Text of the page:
Saturday, July 22, 2006

The Importance of Inbound Links

It's raining outside, and my view is no longer of the Caribbean Sea breaking over the reef out front, but of my pine filled backyard in Naples, Florida. Yes, we're back home. Back to the comforts of that two minute coffee, familiar surroundings - you know the feeling.

When you're gone for any length of time, the mail stacks up. One item of vital importance, and why I write you on a Saturday, is something I found from the good people at Fortune Interactive. It speaks of an analysis done on June 30, 2006 of 100 search results and tells us what the search engines find important.

I've been telling you from the beginning how important it is to get great inbound links to your sites, but this report goes even further. Here's a breakdown of the report:

In-Bound Link (IBL) Quality. This is a measurement of key elements on the page containing an in-bound link which, in combination, influence the link reputation for the target of the link. This is the only factor that had the same level of relative influence across the search engines and happened to be the most influential in all cases.

In-Bound Link Relevance. This is a proprietary measurement of the topic/keyphrase relevancy of the content on the page containing the in-bound link. Yahoo™ and MSN™ place the same level of importance on this factor but not as much as Google™.

* In-Bound Link Title Keyword Density. All three search engines differ on the level of importance placed on this factor. Google™ assigns more importance than the others, followed by MSN™ and then Yahoo™.

* In-Bound Link Anchor Keyword Density. Google™ and Yahoo™ assign the same level of importance here. MSN™ places more importance here than the others, the second most important overall among its other factors.

In-Bound Link Quantity. Yahoo™ and MSN™ place equal importance on this factor, but still to a lesser degree than Google™ does. It is worth pointing out that not only is IBL Quality of most relative importance among off-page factors across the board, but IBL Quantity is of least relative importance among the off-page factors across the board.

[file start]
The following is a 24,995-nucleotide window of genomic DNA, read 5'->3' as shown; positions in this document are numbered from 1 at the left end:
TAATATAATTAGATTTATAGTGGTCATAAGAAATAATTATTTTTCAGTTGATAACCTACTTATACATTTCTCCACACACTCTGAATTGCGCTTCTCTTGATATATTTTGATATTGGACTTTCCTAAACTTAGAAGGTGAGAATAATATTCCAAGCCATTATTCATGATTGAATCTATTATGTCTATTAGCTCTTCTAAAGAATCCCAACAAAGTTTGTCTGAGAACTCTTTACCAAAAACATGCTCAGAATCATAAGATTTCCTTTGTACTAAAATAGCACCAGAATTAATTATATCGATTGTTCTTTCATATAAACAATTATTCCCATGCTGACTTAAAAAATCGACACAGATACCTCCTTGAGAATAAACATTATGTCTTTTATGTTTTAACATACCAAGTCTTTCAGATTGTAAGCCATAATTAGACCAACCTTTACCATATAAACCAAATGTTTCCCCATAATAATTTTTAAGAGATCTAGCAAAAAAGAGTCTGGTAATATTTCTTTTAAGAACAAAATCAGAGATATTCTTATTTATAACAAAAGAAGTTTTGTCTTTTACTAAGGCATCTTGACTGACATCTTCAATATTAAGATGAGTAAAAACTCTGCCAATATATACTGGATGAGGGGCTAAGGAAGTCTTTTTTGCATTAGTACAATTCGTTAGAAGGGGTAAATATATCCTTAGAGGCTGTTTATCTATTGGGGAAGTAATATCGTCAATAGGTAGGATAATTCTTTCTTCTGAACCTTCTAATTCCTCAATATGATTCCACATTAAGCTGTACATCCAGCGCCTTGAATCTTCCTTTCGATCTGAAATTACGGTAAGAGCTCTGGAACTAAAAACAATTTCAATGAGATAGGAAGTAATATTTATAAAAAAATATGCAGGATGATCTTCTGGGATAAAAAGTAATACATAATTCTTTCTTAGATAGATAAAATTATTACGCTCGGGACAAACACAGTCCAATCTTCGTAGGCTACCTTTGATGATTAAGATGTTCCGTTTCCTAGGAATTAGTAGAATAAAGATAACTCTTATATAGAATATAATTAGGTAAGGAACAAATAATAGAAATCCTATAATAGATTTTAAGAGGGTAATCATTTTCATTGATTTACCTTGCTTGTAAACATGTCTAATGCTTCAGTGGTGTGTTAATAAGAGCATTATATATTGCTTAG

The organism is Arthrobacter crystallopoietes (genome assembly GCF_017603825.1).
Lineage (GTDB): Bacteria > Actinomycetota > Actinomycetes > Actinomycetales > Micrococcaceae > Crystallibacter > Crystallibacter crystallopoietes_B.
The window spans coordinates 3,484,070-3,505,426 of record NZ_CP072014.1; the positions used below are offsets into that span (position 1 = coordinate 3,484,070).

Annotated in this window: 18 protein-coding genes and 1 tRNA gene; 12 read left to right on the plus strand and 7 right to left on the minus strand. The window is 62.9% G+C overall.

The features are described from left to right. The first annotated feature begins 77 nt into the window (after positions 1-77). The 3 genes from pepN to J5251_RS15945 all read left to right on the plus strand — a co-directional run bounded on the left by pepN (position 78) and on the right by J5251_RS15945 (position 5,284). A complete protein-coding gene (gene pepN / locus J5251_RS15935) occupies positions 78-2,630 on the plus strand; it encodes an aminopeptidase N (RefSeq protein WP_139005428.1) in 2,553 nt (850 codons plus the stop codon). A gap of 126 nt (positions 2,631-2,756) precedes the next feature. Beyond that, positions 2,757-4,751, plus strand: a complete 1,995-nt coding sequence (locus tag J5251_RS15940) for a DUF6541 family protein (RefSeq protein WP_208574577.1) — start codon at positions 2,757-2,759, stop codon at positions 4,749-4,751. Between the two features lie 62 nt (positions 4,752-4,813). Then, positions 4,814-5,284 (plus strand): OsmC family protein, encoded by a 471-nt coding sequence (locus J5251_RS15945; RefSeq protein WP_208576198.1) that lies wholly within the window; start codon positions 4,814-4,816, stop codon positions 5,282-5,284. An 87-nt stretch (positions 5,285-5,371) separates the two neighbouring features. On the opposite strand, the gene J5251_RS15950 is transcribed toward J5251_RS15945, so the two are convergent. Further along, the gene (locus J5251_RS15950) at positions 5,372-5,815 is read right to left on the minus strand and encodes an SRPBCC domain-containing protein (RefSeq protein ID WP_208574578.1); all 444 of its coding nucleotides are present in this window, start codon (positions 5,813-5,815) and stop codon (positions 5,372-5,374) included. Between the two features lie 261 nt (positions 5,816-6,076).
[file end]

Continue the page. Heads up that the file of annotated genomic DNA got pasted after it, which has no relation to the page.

Title Keyword Density. This is the most influential on-page factor for the competitive landscape in Google™ as well as in MSN™™. Yahoo™ assigns the same overall relative degree of importance to it as MSN™.

* The score used here is not the raw value for the measurement, but rather a proprietary formula based in part on the raw values for the keyword density.

So, here's what you need to consider when someone requests a link, or when you go searching for inbound links:

1. Look at the quality of the inbound link. It's got to be related to your page/site topic.
2. The inbound link has to carry some weight. Look for PR 2 - 5, and not above unless your site is very solid.
3. Check their Title Keyword Density. If it is off-topic, your link will probably not be worth as much.

Comments? Let me hear from you.

Nice to be back,
Dave in Naples

Monday, July 17, 2006

Google Page Rank Changes to Note

Everyone I know has been affected by Google's latest Page Rank changes. Many people who follow what I do are happy to see the shake-out. But, it's been a confusing past seven days.

Pages that have done poorly, gained PR's of 4. Pages that were supposedly quality, dropped to zero. Why?

First, remember that Page Rank is figured by inbound links. The links must be quality links. Google figures that if you have quality inbound links, your page must be important. They know you can't control the inbound links, which is why it really doesn't matter if a bunch of crappy sites happen to link to you.

But Page Rank does care who YOU link to.

If your outbound links tie you to crappy sites, i.e. zero Page Rank with poor quality content, then your score will be lower.

I believe the PR run is almost done now. So, there isn't much to do immediately to improve your rank. However, now is the time to start building a linking strategy - and here's what you should consider:
  • Find sites that are listed in the search engines.
  • Sites that have a PR of 2 but not more than 5.
  • Sites that don't hide their link pages. Make sure a spider could crawl from the home page to the links page without a problem.
  • Sites on the same topic as yours.
  • Honest, white hat webmasters. Do a "view source" on their pages and look for no-follows or other black hat tactics.
Next, I'll talk about why some high ranking PR sites show up lower in the search engines than sites with less PR. Until then, start your linking strategy now and be ready for the next Google Page Rank update.

Sunday, July 16, 2006

Stingray City

There's a sandbar off the coast of Grand Cayman locals call Stingray Sandbar. Stingray City, a similar sandbar is deeper, and after Hurricane Ivan, has fewer rays. Check out the action here as we had a fun day today. Later, I'll write about Google's latest Page Rank changes and what you should be doing.